Most plants and animals live in areas with specific climate conditions, such as rainfall patterns and temperature, that enable them to thrive. Any change in the climate of an area can affect the plants and animals living there, which in turn can impact the composition of the entire ecosystem.
As such, the changing climate poses many challenges to plants and animals. For example, appropriate climatic conditions for many species are changing. As a result, some may even disappear altogether. These problems can be compounded when the climate is changing in tandem with other human-caused stressors, such as land use change.
When there is increasing divergence between suitable climatic conditions for a particular species and its abundance and distribution through time, this is known as climate decoupling.
According to a new study recently published in the journal Nature Ecology & Evolution, some species of North American birds have not fully adjusted their distributions in response to climate change. The areas where these birds live have become more decoupled from their optimal climate conditions. Climate decoupling as a result of ongoing climate change could lead to additional stressors on many bird species and exacerbate bird population declines.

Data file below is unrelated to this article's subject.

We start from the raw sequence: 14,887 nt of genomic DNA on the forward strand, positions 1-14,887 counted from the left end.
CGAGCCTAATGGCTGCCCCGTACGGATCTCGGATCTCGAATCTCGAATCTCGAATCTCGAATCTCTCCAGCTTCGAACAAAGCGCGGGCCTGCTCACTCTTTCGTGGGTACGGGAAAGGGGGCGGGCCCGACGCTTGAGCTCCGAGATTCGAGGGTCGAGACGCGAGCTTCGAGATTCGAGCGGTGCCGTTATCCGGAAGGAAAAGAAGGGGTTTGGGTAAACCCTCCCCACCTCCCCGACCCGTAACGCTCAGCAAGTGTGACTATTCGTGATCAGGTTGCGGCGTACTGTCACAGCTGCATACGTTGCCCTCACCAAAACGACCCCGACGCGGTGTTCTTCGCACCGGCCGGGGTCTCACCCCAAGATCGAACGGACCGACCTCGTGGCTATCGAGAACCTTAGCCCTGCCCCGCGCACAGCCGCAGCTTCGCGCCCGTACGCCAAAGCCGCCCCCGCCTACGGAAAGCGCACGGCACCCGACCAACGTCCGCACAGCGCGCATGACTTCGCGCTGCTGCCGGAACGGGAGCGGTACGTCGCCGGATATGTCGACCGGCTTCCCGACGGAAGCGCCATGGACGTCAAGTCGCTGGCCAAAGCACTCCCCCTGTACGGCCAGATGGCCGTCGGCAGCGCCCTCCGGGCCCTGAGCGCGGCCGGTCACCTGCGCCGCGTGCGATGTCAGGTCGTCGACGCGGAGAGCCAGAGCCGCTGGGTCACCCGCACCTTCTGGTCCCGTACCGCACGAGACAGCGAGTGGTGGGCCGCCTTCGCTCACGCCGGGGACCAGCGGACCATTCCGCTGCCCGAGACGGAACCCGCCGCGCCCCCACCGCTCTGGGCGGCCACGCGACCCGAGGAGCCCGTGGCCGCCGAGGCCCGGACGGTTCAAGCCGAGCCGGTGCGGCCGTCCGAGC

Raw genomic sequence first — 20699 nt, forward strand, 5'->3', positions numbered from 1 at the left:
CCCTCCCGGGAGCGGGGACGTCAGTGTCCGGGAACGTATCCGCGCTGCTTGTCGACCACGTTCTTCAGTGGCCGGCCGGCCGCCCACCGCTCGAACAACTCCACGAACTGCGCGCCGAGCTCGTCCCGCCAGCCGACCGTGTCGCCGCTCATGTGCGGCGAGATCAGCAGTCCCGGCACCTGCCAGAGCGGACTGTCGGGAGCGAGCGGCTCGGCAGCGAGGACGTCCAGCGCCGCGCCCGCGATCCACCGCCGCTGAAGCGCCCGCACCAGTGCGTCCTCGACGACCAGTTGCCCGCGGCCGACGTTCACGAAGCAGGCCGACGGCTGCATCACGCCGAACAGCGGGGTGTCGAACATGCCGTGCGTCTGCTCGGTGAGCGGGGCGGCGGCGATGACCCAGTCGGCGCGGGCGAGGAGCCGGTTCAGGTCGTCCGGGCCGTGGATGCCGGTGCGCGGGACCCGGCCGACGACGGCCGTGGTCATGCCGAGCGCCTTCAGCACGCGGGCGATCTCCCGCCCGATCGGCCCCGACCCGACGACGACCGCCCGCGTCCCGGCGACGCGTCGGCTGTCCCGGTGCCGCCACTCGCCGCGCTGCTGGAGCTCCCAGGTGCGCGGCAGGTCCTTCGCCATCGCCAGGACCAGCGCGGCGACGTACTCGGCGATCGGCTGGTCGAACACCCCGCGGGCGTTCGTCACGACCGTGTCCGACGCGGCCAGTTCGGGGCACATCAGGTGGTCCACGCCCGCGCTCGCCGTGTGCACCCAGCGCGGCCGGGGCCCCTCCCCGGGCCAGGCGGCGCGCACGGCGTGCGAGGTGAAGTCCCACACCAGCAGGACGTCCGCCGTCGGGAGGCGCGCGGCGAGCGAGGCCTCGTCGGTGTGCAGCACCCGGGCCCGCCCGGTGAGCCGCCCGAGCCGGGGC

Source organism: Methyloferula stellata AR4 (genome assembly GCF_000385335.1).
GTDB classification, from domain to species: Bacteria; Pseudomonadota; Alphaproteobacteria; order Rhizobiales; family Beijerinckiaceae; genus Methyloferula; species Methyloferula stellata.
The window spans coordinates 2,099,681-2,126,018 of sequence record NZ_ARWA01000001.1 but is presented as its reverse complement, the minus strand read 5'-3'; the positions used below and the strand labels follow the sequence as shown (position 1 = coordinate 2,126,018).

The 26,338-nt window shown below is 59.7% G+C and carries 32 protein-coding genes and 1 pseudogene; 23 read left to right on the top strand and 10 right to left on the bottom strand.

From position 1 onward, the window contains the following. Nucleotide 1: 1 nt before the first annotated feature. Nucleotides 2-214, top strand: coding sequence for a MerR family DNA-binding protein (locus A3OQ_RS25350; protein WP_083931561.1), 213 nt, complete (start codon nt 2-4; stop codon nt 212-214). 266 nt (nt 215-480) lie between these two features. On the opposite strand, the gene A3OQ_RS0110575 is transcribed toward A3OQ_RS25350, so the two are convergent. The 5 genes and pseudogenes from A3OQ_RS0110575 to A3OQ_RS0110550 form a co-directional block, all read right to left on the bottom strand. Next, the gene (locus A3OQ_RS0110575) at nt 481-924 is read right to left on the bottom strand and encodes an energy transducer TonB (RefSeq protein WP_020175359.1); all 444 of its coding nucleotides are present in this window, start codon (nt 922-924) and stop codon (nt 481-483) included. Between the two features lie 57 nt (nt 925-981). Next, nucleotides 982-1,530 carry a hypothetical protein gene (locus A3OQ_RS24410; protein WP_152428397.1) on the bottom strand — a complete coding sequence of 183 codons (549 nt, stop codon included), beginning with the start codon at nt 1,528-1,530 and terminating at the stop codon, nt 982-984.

In the study, the research team analyzed data on bird population changes through time from the North American Bird Survey. They found that at least 30 out of 114 species (or 26%) of North American birds have become less well adjusted to their climate over the last 30 years. This means that their distributions and abundances were increasingly decoupled from climate over time.
The researchers also found that the overall trend of climate decoupling shows no signs of slowing down.
Photo, posted July 16, 2016, courtesy of Kelly Azar via Flickr.